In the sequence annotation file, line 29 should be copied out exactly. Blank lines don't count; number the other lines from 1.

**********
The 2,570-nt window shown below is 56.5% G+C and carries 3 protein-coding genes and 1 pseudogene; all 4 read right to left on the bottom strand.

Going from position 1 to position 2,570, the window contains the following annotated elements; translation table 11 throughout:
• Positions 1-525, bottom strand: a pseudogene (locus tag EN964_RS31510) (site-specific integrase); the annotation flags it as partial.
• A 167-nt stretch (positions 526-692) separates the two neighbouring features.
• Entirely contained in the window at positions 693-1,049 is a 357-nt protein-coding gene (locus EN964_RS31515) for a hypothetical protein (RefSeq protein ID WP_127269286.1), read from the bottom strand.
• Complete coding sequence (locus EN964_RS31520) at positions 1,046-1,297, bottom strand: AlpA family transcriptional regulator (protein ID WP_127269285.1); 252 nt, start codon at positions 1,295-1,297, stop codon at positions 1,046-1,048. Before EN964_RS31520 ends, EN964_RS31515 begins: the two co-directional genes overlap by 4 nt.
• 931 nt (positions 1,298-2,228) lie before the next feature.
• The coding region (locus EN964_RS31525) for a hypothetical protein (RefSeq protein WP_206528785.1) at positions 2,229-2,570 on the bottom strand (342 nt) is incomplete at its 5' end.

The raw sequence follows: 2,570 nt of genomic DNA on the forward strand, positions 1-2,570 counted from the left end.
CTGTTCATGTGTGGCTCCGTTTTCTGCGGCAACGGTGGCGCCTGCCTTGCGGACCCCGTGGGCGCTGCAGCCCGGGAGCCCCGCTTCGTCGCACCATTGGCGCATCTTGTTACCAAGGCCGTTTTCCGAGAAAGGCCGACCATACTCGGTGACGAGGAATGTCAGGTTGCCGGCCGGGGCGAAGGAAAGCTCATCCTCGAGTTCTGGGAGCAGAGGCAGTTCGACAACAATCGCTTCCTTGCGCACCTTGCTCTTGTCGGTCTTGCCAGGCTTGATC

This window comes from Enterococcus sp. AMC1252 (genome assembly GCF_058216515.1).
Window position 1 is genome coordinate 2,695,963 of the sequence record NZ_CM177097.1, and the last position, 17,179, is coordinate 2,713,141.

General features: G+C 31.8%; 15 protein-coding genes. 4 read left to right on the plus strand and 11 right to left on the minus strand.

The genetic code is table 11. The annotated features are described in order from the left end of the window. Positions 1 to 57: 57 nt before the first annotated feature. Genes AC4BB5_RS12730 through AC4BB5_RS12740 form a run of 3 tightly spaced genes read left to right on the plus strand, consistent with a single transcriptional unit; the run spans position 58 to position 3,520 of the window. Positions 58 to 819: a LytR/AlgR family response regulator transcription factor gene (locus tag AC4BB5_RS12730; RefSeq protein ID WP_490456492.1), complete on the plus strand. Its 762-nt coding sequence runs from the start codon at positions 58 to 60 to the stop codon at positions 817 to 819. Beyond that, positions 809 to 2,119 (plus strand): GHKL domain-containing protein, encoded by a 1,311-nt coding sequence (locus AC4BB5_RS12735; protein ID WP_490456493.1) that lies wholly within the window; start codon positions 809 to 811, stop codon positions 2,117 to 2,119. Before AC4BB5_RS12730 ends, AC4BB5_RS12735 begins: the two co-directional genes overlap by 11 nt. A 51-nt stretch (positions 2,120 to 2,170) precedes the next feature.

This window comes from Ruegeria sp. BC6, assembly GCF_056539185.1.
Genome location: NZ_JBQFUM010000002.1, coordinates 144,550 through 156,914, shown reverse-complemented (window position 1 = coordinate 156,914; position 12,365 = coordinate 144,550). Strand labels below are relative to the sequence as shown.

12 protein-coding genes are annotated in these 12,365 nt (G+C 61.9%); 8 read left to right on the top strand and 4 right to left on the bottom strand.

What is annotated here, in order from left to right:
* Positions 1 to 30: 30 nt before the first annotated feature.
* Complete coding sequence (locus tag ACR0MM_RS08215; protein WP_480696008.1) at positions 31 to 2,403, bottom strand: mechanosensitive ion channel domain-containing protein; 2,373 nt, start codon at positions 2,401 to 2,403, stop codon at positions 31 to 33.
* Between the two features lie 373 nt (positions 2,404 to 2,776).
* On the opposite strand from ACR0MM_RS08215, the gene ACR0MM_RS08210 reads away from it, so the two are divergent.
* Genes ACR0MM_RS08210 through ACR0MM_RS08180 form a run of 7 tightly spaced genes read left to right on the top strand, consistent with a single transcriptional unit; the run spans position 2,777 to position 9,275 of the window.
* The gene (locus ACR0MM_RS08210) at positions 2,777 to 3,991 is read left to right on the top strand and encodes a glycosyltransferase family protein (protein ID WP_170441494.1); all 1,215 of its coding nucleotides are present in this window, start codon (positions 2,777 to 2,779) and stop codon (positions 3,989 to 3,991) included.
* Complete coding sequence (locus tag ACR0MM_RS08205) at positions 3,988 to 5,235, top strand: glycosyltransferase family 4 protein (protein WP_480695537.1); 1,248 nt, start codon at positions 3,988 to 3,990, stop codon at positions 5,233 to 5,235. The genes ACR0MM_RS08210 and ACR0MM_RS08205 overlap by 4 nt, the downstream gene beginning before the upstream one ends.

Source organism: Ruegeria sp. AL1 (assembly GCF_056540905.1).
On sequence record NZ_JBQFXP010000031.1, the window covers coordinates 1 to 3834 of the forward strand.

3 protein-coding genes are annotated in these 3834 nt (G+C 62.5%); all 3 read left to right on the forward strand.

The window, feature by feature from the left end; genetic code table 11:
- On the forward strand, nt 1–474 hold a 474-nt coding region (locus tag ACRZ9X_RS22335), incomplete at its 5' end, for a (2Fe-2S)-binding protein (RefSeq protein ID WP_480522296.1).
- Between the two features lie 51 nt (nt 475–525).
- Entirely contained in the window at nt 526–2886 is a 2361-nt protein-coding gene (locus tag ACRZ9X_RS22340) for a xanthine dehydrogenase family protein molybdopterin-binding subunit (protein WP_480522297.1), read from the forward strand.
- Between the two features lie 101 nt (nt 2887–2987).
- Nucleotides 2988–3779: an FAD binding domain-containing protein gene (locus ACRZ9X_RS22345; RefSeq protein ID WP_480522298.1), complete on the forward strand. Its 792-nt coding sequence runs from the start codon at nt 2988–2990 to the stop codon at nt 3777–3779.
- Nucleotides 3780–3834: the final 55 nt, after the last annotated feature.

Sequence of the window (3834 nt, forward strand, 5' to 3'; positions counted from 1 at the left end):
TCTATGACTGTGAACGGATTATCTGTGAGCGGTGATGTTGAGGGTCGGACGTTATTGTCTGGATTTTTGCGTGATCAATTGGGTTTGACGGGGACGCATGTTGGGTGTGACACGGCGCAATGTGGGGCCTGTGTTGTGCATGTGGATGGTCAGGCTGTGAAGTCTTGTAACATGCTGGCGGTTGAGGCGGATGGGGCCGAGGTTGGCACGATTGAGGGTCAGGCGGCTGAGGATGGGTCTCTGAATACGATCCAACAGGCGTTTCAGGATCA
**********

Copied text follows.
The window, feature by feature from the left end; genetic code table 11: